Life on the outskirts of society, the stories of poor, rootless drifters and petty criminals—rarely is any of this depicted on film without either sentimental or moral messaging on the one hand, or sensationalism on the other. Of those that have tried, Wanda, a 1970 film by Barbara Loden, is in a class by itself. An actress who got the attention of director Elia Kazan in supporting roles in his films, and ended up marrying him, Loden wanted to tell the story of a working class woman who, having never been considered capable of shaping her own destiny, falls into increasingly desperate circumstances. She made the picture on a miniscule budget, played the title role, and then saw it win at the Venice Film Festival. But it failed to be appreciated in the United States during her lifetime.
Wanda Goronski lives in the hardscrabble coal country of eastern Pennsylvania. She drinks as a way to cope with her unsatisfying marriage to a man who only seems to know how to criticize her. Eventually she walks out on him, living for a brief time on her sister’s couch, and then failing to appear on time for a court hearing, in which she gives up custody of her kids and grants a divorce. A series of misfortunes, resulting not so much from bad decisions but from the inability to make any decisions at all, culminates in her entering a sleazy bar and meeting Norman, played by Michael Higgins, whom she thinks is the bartender but in fact has just finished robbing the place. She ends up hooking up with this man, trying to be what he wants, despite the fact that’s he’s abusive towards her.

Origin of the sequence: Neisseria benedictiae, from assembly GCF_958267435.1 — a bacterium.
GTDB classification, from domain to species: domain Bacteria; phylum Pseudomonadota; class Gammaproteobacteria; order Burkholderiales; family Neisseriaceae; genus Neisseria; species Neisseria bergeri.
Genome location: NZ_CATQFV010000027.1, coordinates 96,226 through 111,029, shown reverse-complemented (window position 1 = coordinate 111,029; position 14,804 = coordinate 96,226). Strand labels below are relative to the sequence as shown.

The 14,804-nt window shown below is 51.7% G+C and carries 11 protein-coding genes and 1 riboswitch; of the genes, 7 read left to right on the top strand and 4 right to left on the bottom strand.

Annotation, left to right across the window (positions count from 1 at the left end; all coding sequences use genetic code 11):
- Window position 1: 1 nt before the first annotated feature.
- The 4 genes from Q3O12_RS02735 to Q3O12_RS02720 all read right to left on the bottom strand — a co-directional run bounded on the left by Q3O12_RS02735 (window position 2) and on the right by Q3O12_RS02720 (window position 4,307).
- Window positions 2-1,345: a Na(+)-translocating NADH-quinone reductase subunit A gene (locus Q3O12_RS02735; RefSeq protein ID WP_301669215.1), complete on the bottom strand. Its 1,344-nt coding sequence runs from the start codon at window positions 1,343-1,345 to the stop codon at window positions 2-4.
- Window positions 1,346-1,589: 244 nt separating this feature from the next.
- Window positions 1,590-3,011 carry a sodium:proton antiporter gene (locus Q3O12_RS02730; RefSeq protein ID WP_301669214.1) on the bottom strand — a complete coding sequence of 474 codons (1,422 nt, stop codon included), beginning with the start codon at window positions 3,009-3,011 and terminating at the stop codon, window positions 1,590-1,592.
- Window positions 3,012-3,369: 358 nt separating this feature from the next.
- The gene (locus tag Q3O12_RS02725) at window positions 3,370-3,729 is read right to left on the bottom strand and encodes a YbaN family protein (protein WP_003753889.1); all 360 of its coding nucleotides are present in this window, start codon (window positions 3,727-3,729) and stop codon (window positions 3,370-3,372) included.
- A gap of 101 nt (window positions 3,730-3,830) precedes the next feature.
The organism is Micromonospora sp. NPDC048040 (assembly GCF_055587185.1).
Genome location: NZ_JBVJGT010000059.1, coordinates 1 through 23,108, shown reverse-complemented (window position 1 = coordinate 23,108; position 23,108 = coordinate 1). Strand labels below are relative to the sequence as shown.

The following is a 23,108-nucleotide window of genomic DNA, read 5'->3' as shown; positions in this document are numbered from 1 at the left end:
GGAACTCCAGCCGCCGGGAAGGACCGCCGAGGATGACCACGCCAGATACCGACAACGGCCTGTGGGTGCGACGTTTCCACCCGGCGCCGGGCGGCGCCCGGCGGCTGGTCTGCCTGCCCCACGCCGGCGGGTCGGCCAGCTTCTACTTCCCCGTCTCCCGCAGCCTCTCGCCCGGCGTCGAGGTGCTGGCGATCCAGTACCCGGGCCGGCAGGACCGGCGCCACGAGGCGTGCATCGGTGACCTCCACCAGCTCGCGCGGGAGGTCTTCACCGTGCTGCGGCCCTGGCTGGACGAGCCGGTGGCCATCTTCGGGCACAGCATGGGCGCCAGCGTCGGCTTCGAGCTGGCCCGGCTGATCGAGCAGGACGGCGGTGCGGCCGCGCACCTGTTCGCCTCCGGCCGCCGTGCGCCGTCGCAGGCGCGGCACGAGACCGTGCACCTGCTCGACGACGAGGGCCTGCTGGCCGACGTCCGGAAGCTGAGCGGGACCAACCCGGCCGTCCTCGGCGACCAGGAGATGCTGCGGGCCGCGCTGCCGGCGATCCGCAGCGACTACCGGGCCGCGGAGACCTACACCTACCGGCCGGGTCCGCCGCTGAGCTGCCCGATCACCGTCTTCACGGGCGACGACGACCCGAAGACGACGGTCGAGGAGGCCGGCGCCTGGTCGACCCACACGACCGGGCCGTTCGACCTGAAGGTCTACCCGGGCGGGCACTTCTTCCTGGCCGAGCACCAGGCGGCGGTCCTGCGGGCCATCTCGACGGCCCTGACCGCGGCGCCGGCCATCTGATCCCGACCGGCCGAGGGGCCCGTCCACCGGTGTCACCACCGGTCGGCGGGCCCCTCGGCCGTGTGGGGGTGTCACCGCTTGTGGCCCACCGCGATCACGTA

Shot on 16 millimeter, with a handheld camera and a markedly abrupt editing style, the film is remarkable for its clear-eyed view of the mundane life of someone without hope. There’s no music to accentuate moments for us; there’s no attempt to make Wanda a likeable person or even a victim to feel sorry for, although one does feel sorry in a deeper sense, the sense in which we perceive the waste of people’s lives through poverty and ignorance. Loden abandoned the safety of the conventional narrative arc. The film constantly defies expectations. Her quest was to show the truth you wish you didn’t have to see, the people you don’t want to care about, who are nevertheless people with a right to be on this earth. All the actors were nonprofessionals except for Loden and Higgins, who is excellent, but the movie doesn’t drift into an aimless improvisatory exercise as low-budget independent films often do—the focus is clear-cut and unsparing.
Wanda is one of the few feature films from that era of the 60s and early 70s to be directed by a woman. I think it demonstrates how a woman artist can bring a different sensibility to a motion picture. Wanda as a character is an unsettling combination of passive dependence on men and unconscious revolt from that very dependence, and it is chilling in its matter-of-factness.
Barbara Loden died in 1980, without making the second film she had planned, and this represents a loss to cinema of what might have been in terms of the emergence of women filmmakers. There’s no other film like Wanda, really. You’ll know exactly what I mean when you see it. After Loden’s death, the movie steadily gained critical regard. It was fully restored in 2010, and is available on DVD.